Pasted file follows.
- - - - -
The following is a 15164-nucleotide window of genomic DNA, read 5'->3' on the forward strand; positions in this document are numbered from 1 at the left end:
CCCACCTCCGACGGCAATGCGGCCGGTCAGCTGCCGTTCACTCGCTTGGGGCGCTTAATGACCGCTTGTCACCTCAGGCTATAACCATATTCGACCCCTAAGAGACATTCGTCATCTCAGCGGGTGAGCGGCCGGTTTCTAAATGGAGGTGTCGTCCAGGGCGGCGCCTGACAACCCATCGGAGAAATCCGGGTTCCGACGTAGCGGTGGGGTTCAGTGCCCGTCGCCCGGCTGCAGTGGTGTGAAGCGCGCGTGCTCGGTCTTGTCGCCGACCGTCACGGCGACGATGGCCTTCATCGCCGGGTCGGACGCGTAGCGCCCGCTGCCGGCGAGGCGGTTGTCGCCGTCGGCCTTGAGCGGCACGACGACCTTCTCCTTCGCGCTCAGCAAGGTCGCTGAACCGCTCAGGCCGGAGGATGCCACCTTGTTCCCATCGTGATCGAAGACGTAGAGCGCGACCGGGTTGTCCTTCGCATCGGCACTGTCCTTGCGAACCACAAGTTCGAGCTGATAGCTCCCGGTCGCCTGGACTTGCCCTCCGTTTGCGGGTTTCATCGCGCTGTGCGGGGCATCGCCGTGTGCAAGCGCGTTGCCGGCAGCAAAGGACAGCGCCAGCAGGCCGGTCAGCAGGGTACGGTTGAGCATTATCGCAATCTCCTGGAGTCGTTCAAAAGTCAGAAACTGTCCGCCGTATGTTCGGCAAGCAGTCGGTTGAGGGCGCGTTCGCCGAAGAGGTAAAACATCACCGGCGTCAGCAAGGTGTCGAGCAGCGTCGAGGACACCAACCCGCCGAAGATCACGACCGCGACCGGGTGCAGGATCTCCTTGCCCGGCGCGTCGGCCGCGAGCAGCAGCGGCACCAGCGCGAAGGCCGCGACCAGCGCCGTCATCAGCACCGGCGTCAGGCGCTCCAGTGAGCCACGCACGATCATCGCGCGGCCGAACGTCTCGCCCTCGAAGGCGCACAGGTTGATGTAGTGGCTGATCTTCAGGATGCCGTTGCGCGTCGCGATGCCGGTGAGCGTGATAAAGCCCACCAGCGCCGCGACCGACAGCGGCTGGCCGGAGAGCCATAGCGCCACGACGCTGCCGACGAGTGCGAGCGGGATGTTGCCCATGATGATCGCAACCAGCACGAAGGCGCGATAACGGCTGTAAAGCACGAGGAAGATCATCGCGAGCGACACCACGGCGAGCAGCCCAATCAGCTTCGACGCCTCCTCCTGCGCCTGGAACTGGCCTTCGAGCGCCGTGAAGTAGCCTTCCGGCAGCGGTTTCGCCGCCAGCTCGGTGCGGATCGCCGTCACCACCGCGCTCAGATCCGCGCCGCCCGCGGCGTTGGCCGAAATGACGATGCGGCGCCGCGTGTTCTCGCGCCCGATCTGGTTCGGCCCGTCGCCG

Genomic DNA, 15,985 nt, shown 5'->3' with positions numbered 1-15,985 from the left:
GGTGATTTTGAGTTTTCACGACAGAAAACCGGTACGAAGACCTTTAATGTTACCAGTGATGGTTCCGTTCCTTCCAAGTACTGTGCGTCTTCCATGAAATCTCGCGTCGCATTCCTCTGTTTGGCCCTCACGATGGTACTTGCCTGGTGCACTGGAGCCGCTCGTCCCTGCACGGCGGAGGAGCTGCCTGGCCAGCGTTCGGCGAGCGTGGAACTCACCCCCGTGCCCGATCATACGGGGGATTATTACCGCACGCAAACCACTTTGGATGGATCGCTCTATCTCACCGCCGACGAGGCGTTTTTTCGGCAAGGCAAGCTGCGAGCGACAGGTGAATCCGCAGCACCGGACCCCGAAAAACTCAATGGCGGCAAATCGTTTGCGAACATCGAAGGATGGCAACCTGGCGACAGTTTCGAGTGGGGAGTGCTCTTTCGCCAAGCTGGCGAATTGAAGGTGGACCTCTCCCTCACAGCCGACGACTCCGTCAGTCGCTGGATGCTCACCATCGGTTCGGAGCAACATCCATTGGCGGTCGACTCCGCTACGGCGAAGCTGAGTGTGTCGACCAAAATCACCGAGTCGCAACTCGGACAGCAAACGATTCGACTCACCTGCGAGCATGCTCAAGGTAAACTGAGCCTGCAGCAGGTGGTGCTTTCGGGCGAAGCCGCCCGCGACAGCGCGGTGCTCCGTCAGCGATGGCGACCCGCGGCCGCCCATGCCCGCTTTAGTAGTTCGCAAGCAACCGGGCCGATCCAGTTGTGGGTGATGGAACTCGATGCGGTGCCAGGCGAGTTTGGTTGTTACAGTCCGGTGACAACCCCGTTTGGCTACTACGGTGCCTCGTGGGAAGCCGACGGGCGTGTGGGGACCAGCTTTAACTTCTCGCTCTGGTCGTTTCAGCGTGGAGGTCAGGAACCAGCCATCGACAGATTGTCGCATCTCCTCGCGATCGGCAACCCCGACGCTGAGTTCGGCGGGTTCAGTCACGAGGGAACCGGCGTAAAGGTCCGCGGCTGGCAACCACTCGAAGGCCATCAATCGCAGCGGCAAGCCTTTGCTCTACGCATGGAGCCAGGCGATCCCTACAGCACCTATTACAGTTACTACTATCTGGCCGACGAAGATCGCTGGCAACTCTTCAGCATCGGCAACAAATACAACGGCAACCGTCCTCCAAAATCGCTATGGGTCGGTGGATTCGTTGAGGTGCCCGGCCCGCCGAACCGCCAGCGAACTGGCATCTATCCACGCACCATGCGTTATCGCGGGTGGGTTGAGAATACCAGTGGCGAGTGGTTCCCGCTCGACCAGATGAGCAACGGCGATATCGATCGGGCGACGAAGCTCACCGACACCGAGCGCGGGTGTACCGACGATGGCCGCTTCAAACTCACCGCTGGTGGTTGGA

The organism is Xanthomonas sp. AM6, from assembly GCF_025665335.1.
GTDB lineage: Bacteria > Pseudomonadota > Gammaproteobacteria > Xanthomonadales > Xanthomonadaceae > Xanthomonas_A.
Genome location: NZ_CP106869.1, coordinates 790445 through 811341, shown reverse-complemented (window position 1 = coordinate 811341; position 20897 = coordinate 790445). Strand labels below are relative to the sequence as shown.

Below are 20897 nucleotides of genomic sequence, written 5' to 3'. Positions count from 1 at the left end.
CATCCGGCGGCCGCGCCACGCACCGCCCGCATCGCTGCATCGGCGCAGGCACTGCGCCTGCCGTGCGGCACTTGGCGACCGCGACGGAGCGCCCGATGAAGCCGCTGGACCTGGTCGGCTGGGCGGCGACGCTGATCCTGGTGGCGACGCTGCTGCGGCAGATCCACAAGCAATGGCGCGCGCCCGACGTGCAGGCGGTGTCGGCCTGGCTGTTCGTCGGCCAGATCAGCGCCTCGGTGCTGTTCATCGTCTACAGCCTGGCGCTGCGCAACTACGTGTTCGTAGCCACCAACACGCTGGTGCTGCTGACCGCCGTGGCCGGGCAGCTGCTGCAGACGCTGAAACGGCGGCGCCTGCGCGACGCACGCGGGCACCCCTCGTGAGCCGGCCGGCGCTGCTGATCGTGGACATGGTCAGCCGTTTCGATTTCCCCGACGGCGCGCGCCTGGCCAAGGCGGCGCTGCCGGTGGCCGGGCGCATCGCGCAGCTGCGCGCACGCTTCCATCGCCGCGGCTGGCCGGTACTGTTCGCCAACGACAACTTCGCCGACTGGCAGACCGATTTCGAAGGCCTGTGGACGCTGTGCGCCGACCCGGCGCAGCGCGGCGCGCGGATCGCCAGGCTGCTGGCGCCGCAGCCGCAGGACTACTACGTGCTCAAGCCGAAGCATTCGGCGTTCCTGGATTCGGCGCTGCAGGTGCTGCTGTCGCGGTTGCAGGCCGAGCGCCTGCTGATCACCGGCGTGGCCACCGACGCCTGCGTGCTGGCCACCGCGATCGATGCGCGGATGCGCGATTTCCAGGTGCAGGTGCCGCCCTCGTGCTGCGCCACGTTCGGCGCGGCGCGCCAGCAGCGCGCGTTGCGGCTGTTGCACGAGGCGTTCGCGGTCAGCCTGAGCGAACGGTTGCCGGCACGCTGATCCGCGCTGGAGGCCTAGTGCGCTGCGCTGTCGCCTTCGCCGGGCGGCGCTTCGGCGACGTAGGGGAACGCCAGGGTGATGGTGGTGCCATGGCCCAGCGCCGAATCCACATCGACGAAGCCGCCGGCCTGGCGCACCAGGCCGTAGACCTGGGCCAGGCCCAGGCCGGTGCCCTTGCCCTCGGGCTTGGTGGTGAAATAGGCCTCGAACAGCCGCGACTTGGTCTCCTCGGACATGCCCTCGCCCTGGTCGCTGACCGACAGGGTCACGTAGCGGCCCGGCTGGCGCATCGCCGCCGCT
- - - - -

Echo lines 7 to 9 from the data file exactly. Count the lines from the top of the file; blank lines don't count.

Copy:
Genome location: NZ_CP106869.1, coordinates 790445 through 811341, shown reverse-complemented (window position 1 = coordinate 811341; position 20897 = coordinate 790445). Strand labels below are relative to the sequence as shown.

Below are 20897 nucleotides of genomic sequence, written 5' to 3'. Positions count from 1 at the left end.
CATCCGGCGGCCGCGCCACGCACCGCCCGCATCGCTGCATCGGCGCAGGCACTGCGCCTGCCGTGCGGCACTTGGCGACCGCGACGGAGCGCCCGATGAAGCCGCTGGACCTGGTCGGCTGGGCGGCGACGCTGATCCTGGTGGCGACGCTGCTGCGGCAGATCCACAAGCAATGGCGCGCGCCCGACGTGCAGGCGGTGTCGGCCTGGCTGTTCGTCGGCCAGATCAGCGCCTCGGTGCTGTTCATCGTCTACAGCCTGGCGCTGCGCAACTACGTGTTCGTAGCCACCAACACGCTGGTGCTGCTGACCGCCGTGGCCGGGCAGCTGCTGCAGACGCTGAAACGGCGGCGCCTGCGCGACGCACGCGGGCACCCCTCGTGAGCCGGCCGGCGCTGCTGATCGTGGACATGGTCAGCCGTTTCGATTTCCCCGACGGCGCGCGCCTGGCCAAGGCGGCGCTGCCGGTGGCCGGGCGCATCGCGCAGCTGCGCGCACGCTTCCATCGCCGCGGCTGGCCGGTACTGTTCGCCAACGACAACTTCGCCGACTGGCAGACCGATTTCGAAGGCCTGTGGACGCTGTGCGCCGACCCGGCGCAGCGCGGCGCGCGGATCGCCAGGCTGCTGGCGCCGCAGCCGCAGGACTACTACGTGCTCAAGCCGAAGCATTCGGCGTTCCTGGATTCGGCGCTGCAGGTGCTGCTGTCGCGGTTGCAGGCCGAGCGCCTGCTGATCACCGGCGTGGCCACCGACGCCTGCGTGCTGGCCACCGCGATCGATGCGCGGATGCGCGATTTCCAGGTGCAGGTGCCGCCCTCGTGCTGCGCCACGTTCGGCGCGGCGCGCCAGCAGCGCGCGTTGCGGCTGTTGCACGAGGCGTTCGCGGTCAGCCTGAGCGAACGGTTGCCGGCACGCTGATCCGCGCTGGAGGCCTAGTGCGCTGCGCTGTCGCCTTCGCCGGGCGGCGCTTCGGCGACGTAGGGGAACGCCAGGGTGATGGTGGTGCCATGGCCCAGCGCCGAATCCACATCGACGAAGCCGCCGGCCTGGCGCACCAGGCCGTAGACCTGGGCCAGGCCCAGGCCGGTGCCCTTGCCCTCGGGCTTGGTGGTGAAATAGGCCTCGAACAGCCGCGACTTGGTCTCCTCGGACATGCCCTCGCCCTGGTCGCTGACCGACAGGGTCACGTAGCGGCCCGGCTGGCGCATCGCCGCCGCT